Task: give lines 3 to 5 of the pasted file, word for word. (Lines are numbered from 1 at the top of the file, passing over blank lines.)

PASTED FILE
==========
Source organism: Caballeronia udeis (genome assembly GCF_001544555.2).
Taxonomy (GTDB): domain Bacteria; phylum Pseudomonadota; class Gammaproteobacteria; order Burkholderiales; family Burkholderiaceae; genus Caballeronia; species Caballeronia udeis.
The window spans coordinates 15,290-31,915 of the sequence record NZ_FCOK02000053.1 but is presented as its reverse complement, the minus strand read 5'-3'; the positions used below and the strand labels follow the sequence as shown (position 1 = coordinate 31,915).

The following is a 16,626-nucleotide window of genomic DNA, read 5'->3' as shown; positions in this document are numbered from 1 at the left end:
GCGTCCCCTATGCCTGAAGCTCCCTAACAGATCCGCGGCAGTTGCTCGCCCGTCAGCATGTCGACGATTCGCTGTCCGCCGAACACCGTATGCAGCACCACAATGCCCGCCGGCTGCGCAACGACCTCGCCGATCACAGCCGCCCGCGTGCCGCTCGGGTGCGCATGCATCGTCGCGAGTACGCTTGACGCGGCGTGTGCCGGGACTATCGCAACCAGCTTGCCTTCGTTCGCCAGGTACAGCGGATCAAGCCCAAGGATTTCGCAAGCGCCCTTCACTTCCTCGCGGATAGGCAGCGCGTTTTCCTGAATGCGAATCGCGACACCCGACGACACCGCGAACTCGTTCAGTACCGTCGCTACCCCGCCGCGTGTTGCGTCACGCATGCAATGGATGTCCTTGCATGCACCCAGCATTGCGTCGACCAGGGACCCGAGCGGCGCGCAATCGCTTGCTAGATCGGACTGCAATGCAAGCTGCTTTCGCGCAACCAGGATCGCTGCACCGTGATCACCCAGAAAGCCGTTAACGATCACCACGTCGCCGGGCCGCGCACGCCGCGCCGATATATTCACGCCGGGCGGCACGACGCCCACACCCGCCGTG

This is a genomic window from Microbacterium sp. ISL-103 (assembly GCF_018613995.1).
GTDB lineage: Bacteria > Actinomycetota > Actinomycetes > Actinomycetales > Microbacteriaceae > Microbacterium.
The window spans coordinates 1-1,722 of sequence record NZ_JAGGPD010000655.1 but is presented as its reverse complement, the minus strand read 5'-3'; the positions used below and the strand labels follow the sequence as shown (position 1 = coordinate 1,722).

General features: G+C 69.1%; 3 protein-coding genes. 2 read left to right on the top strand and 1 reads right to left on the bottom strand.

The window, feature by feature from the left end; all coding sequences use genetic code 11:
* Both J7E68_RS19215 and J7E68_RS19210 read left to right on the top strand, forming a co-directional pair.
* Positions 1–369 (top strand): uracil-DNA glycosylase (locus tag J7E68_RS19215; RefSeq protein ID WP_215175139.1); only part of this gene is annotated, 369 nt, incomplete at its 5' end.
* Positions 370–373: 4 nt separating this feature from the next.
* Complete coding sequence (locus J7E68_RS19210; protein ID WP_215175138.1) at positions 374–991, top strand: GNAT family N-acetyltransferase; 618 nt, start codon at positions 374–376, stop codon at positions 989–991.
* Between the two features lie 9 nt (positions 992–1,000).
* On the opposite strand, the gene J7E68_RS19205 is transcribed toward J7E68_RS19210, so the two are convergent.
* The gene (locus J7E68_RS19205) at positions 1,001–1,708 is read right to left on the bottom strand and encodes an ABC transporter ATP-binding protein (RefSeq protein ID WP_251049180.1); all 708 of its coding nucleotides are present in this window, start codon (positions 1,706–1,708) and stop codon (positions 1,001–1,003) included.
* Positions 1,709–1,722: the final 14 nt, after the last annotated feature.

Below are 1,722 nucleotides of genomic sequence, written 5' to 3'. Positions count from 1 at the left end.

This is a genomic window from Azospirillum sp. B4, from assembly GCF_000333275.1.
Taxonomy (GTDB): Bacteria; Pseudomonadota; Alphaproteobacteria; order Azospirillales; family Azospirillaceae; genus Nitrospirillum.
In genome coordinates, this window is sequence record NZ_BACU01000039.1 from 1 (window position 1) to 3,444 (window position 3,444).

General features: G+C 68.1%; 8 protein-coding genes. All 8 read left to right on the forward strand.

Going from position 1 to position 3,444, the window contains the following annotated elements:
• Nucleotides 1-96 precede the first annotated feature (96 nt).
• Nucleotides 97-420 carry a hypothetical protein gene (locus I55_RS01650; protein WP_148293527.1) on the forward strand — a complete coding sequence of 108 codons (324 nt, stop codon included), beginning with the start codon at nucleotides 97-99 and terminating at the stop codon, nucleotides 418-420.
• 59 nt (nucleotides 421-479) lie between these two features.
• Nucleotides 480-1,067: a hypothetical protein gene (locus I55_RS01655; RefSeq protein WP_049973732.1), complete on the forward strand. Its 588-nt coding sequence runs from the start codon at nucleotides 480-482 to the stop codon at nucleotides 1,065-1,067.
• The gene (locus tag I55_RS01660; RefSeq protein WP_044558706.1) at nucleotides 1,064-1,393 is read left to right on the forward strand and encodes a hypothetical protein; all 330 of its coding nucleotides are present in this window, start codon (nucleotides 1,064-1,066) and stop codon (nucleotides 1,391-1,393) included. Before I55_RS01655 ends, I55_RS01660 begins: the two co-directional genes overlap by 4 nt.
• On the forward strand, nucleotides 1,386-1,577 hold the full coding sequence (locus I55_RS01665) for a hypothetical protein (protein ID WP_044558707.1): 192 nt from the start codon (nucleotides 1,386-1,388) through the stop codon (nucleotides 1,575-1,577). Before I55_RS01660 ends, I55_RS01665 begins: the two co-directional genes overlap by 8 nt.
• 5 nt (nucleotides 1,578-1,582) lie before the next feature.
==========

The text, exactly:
The window spans coordinates 15,290-31,915 of the sequence record NZ_FCOK02000053.1 but is presented as its reverse complement, the minus strand read 5'-3'; the positions used below and the strand labels follow the sequence as shown (position 1 = coordinate 31,915).

The following is a 16,626-nucleotide window of genomic DNA, read 5'->3' as shown; positions in this document are numbered from 1 at the left end:
GCGTCCCCTATGCCTGAAGCTCCCTAACAGATCCGCGGCAGTTGCTCGCCCGTCAGCATGTCGACGATTCGCTGTCCGCCGAACACCGTATGCAGCACCACAATGCCCGCCGGCTGCGCAACGACCTCGCCGATCACAGCCGCCCGCGTGCCGCTCGGGTGCGCATGCATCGTCGCGAGTACGCTTGACGCGGCGTGTGCCGGGACTATCGCAACCAGCTTGCCTTCGTTCGCCAGGTACAGCGGATCAAGCCCAAGGATTTCGCAAGCGCCCTTCACTTCCTCGCGGATAGGCAGCGCGTTTTCCTGAATGCGAATCGCGACACCCGACGACACCGCGAACTCGTTCAGTACCGTCGCTACCCCGCCGCGTGTTGCGTCACGCATGCAATGGATGTCCTTGCATGCACCCAGCATTGCGTCGACCAGGGACCCGAGCGGCGCGCAATCGCTTGCTAGATCGGACTGCAATGCAAGCTGCTTTCGCGCAACCAGGATCGCTGCACCGTGATCACCCAGAAAGCCGTTAACGATCACCACGTCGCCGGGCCGCGCACGCCGCGCCGATATATTCACGCCGGGCGGCACGACGCCCACACCCGCCGTG